Implications that patients report during mastication corroborate the findings of Sutin et al. who found that individuals with bruxism complained of joint noise and chewing difficulties37. In order to investigate the relationship between bruxism and craniofacial pain and masticatory symptomatology, Ciancaglini et al. demonstrated a complex association among the variables analyzed, underscoring difficulty with opening the mouth, joint noise, sensitivity or mandibular muscle fatigue and pain during mandibular movements8. Pizolato et al. analyzed maximum bite force in patients with temporomandibular dysfunction and bruxism, reporting that the presence of pain in the facial region is related to marked functional compromise4. It is believed that distribution of muscle strength in the teeth and temporomandibular joints of individuals with bruxism may result in tooth wear as well as hyperactivity and masseter muscle hypertrophy4.
Modification in orofacial muscles and the stomatognathic functions of chewing, swallowing and speaking characterize an orofacial myofunctional disorder. This may be associated with causal factors of the dysfunctions, provoking an imbalance in the functioning of the temporomandibular joint. It may also be the result of nociceptive stimulation caused by occlusion and/or the temporomandibular joint, which may provoke compensatory muscle behavior that can aggravate or perpetuate the problem25. Alterations in mastication and other orofacial behavior may provoke a significant change in mechanical load of one temporomandibular joint (TMJ) or the other. TMDs involve changes in stomagtognathic functions as well as in lip and tongue position owing to the presence of nociceptive stimuli, triggered by occlusion and/or TMJ. These modifications are considered a compensatory or adaptive response, aimed at facilitating masticatory function and preserving structures in order to minimize pain and avoid discomfort. Unilateral mastication in individuals with TMD causes irregular movement, such as slowness, altered direction of movement and increased pain when chewing, where individuals opt for the side with greater masticatory efficiency25. It is important to note that unilateral mastication in patients with TMD involves considerable risk of pain and increased signs and symptoms of dysfunction. Furthermore, compromised mastication occurs if functional adaptation exceeds structural and functional tolerance of TMJ, which may trigger dysfunction38.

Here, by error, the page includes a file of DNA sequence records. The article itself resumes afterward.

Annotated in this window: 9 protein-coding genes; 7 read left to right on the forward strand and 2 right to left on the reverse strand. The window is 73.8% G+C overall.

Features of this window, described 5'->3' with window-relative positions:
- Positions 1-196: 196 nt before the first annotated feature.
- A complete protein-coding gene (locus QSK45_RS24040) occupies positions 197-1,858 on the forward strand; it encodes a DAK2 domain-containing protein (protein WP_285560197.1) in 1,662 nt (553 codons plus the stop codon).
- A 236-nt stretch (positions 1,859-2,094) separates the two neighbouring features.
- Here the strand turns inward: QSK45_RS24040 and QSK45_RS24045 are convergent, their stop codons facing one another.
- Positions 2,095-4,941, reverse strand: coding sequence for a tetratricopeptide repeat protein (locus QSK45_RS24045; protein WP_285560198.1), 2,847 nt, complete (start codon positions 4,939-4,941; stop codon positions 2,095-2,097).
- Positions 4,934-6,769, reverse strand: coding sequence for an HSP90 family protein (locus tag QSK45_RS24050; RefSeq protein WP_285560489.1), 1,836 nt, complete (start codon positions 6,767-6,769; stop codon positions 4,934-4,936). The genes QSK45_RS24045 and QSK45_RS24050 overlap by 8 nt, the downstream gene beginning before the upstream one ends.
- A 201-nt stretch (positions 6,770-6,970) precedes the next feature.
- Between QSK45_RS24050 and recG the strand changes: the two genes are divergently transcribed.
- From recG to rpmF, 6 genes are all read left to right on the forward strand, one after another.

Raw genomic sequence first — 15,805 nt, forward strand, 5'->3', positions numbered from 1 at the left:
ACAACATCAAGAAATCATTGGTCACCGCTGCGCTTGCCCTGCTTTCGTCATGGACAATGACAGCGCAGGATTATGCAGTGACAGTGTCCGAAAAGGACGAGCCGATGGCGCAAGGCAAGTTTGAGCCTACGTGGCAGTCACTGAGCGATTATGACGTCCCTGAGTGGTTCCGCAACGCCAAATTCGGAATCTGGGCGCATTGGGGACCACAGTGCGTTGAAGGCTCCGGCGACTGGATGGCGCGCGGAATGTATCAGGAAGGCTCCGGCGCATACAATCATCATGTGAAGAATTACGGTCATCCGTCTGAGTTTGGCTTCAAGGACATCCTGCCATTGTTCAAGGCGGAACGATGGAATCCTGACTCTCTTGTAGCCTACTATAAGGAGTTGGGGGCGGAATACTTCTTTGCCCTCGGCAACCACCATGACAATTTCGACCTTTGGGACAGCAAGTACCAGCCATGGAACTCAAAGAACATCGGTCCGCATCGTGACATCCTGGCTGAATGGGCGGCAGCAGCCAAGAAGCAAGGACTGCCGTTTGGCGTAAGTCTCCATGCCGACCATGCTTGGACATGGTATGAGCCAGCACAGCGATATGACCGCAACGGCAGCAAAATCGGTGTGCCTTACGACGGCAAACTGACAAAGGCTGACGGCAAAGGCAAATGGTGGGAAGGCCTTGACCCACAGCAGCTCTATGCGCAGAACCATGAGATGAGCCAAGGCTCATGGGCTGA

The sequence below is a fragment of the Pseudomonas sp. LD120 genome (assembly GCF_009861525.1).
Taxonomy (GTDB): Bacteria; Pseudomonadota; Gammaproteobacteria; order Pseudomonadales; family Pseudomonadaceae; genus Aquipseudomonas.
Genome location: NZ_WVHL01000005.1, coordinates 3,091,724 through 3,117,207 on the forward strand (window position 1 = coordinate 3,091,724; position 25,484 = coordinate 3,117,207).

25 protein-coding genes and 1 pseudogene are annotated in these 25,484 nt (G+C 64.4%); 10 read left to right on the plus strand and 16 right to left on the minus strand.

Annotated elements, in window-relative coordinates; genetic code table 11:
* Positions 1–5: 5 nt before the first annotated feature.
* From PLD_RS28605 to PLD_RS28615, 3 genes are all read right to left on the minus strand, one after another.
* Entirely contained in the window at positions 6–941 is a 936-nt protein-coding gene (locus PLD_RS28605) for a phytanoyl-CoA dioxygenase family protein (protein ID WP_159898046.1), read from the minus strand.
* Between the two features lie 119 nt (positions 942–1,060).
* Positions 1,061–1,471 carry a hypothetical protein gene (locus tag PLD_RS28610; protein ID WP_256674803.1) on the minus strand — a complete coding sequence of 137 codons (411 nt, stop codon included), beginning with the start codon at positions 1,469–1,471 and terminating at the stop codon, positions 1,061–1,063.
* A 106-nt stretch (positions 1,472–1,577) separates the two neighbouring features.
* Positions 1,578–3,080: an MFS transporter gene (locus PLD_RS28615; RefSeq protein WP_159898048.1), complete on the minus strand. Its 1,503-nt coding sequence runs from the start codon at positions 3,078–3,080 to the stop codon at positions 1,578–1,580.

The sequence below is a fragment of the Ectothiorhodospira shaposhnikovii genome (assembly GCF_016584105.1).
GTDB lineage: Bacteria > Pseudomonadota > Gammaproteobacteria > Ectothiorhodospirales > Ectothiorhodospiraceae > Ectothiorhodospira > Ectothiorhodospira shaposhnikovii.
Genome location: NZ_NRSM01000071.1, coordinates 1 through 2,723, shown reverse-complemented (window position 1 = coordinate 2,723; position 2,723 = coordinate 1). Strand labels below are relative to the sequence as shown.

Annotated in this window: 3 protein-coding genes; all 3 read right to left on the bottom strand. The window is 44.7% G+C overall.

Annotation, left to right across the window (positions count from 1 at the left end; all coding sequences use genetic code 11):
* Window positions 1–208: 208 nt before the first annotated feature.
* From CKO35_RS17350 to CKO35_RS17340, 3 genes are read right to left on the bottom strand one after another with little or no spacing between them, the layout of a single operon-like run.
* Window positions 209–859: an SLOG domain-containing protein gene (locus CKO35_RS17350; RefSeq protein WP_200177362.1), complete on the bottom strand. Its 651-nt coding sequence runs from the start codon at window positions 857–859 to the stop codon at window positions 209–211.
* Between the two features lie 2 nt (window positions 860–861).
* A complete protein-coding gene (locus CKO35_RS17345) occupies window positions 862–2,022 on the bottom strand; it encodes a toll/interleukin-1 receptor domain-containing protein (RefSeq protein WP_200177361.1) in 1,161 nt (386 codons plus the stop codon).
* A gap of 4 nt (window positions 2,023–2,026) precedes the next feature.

Bruxism causes changes in stomatognathic functions and structures, negatively affecting wellbeing when painful symptoms are present. As stated in research by Macfarlane et al. on orofacial impact, the most prominent effects resulted in consulting a dentist or doctor, taking medication, sleep disturbances and changes in eating habits. In addition to more severe behavioral impacts, we also highlight the inability to work, need for bed rest and reduced social contact, where patients reported a less satisfactory life26, negatively affecting their emotional health.
In conclusion, individuals with bruxism displayed significant differences in state anxiety, in contrast to the non-bruxism group, showing an association between emotional factors and bruxism. The masticatory function in patients with bruxism was reduced, which may be the result of hyperactivity of the masticatory muscles caused by increased muscle tension. Due to the sample size and type of study employed, and considering the results observed, a limitation of this study was that its findings cannot be generalized. It is suggested that future investigations on masticatory function and orofacial myofunctional disorders should strive for better diagnostic and therapeutic methods, as well as employ interdisciplinary teams in a biopsychosocial context.


The authors are grateful to the Department of Dentistry for its support and encouragement of research and development.